TwitterFacebook

 
When everyone has a home

Housing advice for Northern Ireland

Your rights as a private tenant

All private tenants have some basic legal rights. Protected tenants have more rights than other tenants, but there are very few protected tenants in Northern Ireland.

Tenants who moved into their properties after 1 April 2007 have a few extra rights that tenants who've been living in their homes from before this date won't normally have. This includes a right to a minimum tenancy term of six months, unless a shorter term has been agreed in the written contract, and a right to have the landlord be responsible for certain repairs. 

There are certain fundamental rights which all private tenants enjoy. Your tenancy agreement may give you additional rights and responsibilities but it cannot take away your basic legal rights.

Legally, your landlord or the agent must give you a rent book. There is certain information which must be contained in this document, including your basic rights and obligations. If you don't get a rent book, you can complain to your local council.

When you rent a property it becomes your home. Your landlord must respect that the property is your home and must observe the proper legal procedures when entering the property or trying to reclaim possession of it.

All private tenants have the right to use housing benefit to help pay the rent. If you intend using housing benefit to help with your rent, make sure you know how much you are going to get. Housing benefit will not always cover your full rent.

There are default repairs which a landlord is required to carry out. Additional information about who is responsible for repairs is usually contained in your tenancy agreement.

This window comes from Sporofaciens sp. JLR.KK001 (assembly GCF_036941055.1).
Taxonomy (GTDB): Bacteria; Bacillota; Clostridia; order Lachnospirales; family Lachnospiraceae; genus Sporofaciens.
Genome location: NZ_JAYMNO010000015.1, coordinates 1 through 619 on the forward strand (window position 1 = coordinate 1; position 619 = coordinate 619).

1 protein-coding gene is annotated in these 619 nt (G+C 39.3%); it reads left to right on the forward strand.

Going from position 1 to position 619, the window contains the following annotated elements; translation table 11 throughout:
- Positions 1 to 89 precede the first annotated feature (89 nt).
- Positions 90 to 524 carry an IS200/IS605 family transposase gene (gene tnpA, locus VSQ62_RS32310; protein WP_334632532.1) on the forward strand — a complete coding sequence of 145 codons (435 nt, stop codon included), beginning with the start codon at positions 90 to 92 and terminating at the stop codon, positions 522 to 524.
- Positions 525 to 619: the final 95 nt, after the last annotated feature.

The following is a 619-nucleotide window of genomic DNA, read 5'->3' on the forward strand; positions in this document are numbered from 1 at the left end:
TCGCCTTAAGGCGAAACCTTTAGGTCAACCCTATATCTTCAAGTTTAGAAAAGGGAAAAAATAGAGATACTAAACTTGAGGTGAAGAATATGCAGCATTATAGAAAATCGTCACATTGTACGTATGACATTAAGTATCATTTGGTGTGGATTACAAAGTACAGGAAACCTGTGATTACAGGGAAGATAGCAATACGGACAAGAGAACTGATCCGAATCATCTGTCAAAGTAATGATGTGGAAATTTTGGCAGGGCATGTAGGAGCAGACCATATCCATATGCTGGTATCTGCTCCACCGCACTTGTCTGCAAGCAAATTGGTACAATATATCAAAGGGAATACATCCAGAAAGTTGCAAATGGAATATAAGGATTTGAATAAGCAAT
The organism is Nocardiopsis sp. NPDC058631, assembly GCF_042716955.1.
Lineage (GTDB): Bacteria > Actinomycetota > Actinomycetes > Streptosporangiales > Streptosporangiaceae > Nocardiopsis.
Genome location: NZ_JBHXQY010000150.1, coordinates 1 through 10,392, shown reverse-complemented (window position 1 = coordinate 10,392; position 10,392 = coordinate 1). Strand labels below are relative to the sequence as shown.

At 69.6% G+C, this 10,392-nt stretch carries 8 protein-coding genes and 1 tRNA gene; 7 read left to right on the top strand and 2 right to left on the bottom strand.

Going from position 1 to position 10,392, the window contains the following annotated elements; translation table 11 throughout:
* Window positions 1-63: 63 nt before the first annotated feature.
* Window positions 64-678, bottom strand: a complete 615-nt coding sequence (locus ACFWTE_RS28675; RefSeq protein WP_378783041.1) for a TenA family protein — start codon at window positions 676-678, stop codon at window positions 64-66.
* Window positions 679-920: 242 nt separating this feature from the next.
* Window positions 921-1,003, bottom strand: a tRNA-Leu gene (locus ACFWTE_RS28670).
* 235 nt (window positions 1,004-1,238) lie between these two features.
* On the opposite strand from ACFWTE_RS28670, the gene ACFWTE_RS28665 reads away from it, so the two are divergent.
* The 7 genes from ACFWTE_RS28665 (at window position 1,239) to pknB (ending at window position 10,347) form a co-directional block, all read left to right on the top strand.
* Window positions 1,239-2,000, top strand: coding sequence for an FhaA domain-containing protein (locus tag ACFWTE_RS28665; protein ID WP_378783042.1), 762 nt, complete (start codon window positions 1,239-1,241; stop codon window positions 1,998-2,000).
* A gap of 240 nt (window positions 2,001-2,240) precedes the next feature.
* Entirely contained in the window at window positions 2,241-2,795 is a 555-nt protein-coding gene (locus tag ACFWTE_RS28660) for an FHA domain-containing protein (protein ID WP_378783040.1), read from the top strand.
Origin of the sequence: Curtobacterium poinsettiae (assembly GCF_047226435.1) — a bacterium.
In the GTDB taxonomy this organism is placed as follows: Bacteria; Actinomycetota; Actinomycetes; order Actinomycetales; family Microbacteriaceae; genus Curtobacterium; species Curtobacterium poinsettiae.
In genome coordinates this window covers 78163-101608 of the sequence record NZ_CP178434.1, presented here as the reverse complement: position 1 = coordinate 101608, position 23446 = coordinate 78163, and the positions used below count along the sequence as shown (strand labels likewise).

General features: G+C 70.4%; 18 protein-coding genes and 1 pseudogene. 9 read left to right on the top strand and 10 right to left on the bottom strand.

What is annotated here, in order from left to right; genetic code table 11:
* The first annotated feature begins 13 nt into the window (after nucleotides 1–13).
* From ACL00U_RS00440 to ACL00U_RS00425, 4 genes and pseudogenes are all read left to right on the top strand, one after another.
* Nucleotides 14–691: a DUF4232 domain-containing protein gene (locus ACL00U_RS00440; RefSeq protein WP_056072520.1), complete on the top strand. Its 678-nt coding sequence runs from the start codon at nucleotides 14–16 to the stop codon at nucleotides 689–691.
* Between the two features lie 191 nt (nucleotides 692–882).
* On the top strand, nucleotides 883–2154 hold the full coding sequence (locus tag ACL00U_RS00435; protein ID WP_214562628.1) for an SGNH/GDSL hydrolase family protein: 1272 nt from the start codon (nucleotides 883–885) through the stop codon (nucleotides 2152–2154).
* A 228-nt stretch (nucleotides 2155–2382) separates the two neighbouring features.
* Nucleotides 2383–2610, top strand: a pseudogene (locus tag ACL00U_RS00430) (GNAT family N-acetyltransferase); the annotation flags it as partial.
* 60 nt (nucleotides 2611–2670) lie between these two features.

In order to lawfully evict you, your landlord must follow the correct legal procedure. Similarly, you must follow the correct procedure if you wish to leave the property.

Any deposit paid on or after 1 April 2013 must be protected in one of the 3 authorised Tenancy Deposit Schemes approved by the Department for Communities. Your landlord or agent must provide you with information on the deposit scheme he or she is using and a list of other prescribed information within 28 days of you handing the money over.

Not everyone who pays rent for a room or a property is a tenant. Some only have a license to remain in that property and are “licensees”. Licensees don't have as many rights as tenants and it's much easier to evict them.

Once you're into the second month of your tenancy, do a quick tenancy health check to see if your landlord has given you the legal documents you're entitled to. Checking this information at the start of your tenancy should make sure the tenancy runs more smoothly and will protect you when it comes to the time you want to move out.

Audience